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Think Green Products – Materials

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Use of Environmentally Preferred Materials
Post Consumer and Post Industrial Recycled Content

Lenovo is proud to be an industry leader in using post-consumer recycled content (PCC) plastics in the manufacture of new computer and monitor products. Lenovo uses PCC in its notebooks, desktops, workstations, monitors, and options.

Lenovo started using PCC in selected monitors in early 2007 and today uses PCC across all PC product categories, including in all Lenovo ThinkPad Edge notebooks and ThinkVision monitors. Currently, all ThinkPad Edge notebooks contain at least 10% post-consumer recycled content.  Many Lenovo commercial desktops use significant amounts of PCC, including the ThinkCentre M92p Tiny (39%), the ThinkCentre M92p and M82 Tower (42%), and the ThinkCentre M92p and M82 Small Form Factors (36%). 

Lenovo expanded the use of PCC to workstations and desktops in late 2007.  In October 2009, Lenovo introduced the ThinkPad SL410 and SL510 notebook models, both of which contain greater than 10% net PCC.  Lenovo continues to expand its emphasis on green design with the ThinkPad L Series. The LCD cover, palm rests, and top and bottom cases of these notebooks use up to 30% PCC from sources such as used office water jugs and IT equipment. The L512 ThinkPad contains 18% net PCC, making it the industry’s highest amount of PCC in a notebook.[2]  Each ThinkPad L Series notebook diverts the equivalent of 10 plastic water bottles from going to landfill.

Newly released products that meet EPEAT PCC usage thresholds (10% or greater) include the ThinkPad Edge E420 and E520 (10%), ThinkCenter M71e Desktops (+30%) and the ThinkStation E30 Workstations (14%).  Additionally, PCC material use has been implemented and/or planned in a number of select ThinkPad and IdeaPad notebook computers at levels of 1-8% where technically feasible.

To overcome the continuing challenges of using recycled content in the design and manufacture of computer products, especially notebooks, Lenovo’s team of engineers works closely with our PCC suppliers to develop and qualify new grades of plastic resins previously unavailable to the IT industry. Using PCC in IT products presents significant challenges due to the unique structural, performance, and cosmetic requirements associated with these applications. Depending on the final application requirements, the plastic resins contain between 10% and 65% PCC. Some plastic resins also contain up to 20% post-industrial recycled content (PIC). All of these materials receive environmental and performance qualifications prior to their approval and use in Lenovo product applications.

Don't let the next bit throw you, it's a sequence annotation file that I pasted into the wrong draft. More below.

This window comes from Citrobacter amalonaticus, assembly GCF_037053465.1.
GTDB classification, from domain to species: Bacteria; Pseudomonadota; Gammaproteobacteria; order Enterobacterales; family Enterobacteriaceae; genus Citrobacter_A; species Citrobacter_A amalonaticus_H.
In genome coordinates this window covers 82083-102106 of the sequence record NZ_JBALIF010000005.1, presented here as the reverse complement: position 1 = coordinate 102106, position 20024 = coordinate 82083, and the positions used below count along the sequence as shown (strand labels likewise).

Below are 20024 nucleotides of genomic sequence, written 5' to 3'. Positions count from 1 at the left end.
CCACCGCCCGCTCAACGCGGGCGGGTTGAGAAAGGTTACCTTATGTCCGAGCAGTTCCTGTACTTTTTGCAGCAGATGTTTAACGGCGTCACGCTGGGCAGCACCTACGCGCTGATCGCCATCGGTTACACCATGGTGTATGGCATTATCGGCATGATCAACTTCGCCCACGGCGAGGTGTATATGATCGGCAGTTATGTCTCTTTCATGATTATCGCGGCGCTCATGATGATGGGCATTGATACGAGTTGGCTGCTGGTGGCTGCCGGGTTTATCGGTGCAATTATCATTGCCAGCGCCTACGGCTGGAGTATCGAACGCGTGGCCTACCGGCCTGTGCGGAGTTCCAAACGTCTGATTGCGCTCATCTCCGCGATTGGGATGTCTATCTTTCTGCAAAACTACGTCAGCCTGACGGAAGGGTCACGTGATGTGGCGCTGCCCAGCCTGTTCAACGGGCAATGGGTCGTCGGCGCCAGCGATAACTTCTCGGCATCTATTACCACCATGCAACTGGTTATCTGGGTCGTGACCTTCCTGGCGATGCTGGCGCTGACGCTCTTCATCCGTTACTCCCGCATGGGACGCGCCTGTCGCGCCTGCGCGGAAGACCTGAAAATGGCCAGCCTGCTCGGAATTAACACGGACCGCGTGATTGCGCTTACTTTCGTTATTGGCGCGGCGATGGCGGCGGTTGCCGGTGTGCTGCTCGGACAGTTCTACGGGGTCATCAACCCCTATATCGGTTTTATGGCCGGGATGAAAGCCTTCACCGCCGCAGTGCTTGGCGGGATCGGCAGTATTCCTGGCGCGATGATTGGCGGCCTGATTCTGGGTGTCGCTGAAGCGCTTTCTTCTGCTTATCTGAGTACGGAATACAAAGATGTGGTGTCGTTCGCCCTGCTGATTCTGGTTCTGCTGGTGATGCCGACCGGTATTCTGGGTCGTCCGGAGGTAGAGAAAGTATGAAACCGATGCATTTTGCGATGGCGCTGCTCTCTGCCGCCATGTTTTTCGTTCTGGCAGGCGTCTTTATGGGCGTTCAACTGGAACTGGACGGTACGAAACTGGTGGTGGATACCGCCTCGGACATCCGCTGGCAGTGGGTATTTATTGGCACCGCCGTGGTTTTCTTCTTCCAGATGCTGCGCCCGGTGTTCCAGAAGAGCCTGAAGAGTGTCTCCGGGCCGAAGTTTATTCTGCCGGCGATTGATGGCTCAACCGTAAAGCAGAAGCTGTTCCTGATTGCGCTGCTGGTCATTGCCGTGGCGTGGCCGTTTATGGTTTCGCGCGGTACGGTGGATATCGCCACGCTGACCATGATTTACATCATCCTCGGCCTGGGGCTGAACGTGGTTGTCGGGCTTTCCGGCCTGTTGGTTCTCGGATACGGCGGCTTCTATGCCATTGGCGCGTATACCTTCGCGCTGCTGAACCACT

Using these engineered plastics not only saves the natural resources and energy that would have gone to manufacture new plastics, but also diverts an equal amount of PCC and PIC from landfills.  These environmental benefits are achieved while still creating a product that meet’s Lenovo’s high performance standards.

Since early 2005, Lenovo has used over 95 million pounds (gross) of plastic materials containing PCC and/or PIC in its products, with net PCC of over 36.5 million pounds and net PIC of over 1.8 million pounds.  In the first half 2012 alone, Lenovo has used over 10 million pounds (gross) of recycled plastics with net PCC of over 4.9 million pounds.  To continue this momentum, Lenovo challenged its product teams to incorporate some amount of PCC into every PC product released by the end of fiscal year (March 2012) and increase each business units use of PCC by 20% year to year.  To continue the focus of Lenovo’s product groups on achieving the objective of increasing the use of these environmentally preferred materials and to reflect the maturing of this program, the following new targets were established for fiscal year 2012/2013:

• 100% of products released after March 31, 2013, will contain at least 5% PCC relative to total plastics weight.
• Increase the percentage of PCC (relative to total plastics weight) by 10% for all new products released after March 31, 2013. The percentage increase is measured relative to the previous generation of the product.

The following table shows Lenovo's use of post-consumer recycled content (PCC) and post-industrial recycled content (PIC) plastics over time:


Gross Plastics used that contain PCC or PIC

Net PCC used

Net PIC used

Since  early 2005

95,853,000 lbs

36,539,000 lbs

1,861,000 lbs

Jan 1 – Jun 30, 2012

10,234,000 lbs

4,900,000 lbs

8,157 lbs

Lenovo’s use of post-consumer recycled content and post-industrial recycled content plastics in its products has resulted in the avoidance of over 26,000 metric tons of CO2 emissions since Lenovo began using these environmentally preferred materials in May 2005.[3]

To learn more about Lenovo's use of recycled content materials, please read Lenovo's white paper on this topic.

[1]Lenovo calculates and reports net recycled plastics content based only on the actual weight of the post-consumer or post-industrial recycled content in the plastic resin blend, not the overall weight of the blend. That means that for every 100 pounds of a plastic resin blend containing 30% post-consumer content, the net usage Lenovo reports is only 30 pounds of post-consumer content, not the overall weight of the material.
[2]According to the EPEAT registry as of August 11, 2010